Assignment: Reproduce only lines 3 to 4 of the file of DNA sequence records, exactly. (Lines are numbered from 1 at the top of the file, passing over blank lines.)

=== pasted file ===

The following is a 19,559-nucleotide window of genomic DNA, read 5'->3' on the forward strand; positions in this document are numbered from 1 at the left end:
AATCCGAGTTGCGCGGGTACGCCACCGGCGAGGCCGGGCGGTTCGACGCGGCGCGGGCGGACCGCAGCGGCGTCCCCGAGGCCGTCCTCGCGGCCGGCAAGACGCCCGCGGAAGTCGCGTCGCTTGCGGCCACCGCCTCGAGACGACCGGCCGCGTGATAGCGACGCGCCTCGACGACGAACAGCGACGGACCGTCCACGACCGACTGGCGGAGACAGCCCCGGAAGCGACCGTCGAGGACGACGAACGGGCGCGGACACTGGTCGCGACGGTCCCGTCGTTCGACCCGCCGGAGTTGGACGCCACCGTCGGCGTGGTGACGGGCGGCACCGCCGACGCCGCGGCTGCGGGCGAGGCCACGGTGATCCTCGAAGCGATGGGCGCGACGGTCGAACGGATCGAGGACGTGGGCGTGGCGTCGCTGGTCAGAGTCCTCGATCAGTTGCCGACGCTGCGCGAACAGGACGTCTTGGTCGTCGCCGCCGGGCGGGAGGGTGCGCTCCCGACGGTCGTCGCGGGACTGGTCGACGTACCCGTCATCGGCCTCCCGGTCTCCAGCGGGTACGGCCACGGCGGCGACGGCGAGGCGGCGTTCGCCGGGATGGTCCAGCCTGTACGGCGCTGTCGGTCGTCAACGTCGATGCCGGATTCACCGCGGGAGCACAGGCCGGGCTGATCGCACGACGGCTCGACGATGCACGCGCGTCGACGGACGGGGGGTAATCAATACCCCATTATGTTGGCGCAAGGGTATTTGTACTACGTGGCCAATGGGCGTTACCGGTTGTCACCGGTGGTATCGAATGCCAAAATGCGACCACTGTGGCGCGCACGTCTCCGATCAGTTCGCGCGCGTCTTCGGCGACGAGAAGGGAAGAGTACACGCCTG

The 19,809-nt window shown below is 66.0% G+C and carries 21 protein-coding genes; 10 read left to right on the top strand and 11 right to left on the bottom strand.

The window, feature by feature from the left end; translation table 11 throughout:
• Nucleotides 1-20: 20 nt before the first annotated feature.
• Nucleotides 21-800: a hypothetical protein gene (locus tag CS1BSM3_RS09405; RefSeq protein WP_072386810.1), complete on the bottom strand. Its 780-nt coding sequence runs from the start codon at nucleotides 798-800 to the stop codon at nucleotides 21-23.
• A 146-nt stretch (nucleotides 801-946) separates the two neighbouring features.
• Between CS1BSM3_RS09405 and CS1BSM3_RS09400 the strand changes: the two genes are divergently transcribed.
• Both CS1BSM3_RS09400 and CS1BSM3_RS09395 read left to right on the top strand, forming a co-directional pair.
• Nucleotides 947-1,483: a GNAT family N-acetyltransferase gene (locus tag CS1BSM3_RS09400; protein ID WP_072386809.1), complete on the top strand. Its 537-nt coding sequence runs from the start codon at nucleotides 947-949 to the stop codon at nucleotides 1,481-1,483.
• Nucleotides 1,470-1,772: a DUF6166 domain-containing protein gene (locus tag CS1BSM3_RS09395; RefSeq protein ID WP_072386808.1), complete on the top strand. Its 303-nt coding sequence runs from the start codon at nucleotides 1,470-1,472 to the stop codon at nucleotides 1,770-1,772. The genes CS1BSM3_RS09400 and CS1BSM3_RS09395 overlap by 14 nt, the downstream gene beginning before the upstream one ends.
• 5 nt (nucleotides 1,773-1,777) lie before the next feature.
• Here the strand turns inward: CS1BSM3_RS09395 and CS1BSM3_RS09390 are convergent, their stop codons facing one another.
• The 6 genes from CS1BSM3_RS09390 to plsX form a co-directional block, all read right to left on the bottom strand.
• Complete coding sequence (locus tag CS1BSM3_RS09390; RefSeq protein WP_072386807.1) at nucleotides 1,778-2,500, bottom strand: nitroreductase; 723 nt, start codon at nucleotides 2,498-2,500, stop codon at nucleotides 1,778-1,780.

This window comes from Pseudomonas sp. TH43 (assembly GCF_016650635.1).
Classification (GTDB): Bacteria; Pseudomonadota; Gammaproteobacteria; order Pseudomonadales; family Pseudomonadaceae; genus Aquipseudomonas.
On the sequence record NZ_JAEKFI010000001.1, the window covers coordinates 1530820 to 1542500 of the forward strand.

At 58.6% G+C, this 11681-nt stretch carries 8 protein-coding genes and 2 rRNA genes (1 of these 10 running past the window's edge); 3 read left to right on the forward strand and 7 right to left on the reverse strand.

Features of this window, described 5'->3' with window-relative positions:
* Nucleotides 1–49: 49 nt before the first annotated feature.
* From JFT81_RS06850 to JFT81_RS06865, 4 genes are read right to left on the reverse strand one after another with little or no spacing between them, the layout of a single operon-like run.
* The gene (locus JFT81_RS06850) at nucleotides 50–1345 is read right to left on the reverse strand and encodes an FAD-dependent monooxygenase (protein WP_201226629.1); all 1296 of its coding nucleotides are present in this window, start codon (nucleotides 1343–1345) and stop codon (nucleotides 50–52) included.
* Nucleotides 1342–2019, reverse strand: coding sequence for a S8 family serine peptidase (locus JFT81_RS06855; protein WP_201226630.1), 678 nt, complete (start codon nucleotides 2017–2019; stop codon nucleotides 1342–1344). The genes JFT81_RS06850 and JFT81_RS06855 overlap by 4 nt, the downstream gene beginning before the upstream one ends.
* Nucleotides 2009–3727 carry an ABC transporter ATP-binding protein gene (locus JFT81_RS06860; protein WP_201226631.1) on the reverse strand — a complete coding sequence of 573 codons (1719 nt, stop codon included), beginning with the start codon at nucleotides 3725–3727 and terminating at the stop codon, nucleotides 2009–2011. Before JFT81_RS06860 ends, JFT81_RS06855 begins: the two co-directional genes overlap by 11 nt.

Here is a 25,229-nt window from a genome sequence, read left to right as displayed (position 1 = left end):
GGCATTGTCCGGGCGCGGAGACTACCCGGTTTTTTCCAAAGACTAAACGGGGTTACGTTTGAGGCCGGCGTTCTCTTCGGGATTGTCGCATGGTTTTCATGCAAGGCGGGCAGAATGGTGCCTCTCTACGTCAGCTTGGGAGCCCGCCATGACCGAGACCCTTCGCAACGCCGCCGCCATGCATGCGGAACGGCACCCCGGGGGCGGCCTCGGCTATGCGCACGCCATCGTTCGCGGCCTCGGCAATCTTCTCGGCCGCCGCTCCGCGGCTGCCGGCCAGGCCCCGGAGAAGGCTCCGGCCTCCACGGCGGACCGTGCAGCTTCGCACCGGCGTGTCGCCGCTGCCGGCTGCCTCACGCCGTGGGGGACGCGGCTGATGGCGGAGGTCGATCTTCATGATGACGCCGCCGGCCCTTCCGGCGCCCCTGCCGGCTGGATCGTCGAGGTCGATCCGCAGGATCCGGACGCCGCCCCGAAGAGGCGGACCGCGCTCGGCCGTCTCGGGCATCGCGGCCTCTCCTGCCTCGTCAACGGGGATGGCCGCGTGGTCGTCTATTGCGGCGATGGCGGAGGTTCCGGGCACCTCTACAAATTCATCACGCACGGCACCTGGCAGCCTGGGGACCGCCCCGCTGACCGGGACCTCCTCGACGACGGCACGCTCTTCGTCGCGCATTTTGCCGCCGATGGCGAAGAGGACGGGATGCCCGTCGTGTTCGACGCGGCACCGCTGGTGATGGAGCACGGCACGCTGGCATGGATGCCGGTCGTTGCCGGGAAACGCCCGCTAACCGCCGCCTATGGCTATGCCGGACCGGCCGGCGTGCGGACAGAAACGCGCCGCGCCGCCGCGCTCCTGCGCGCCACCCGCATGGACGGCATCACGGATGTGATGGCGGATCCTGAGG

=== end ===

The 19,809-nt window shown below is 66.0% G+C and carries 21 protein-coding genes; 10 read left to right on the top strand and 11 right to left on the bottom strand.

The window, feature by feature from the left end; translation table 11 throughout: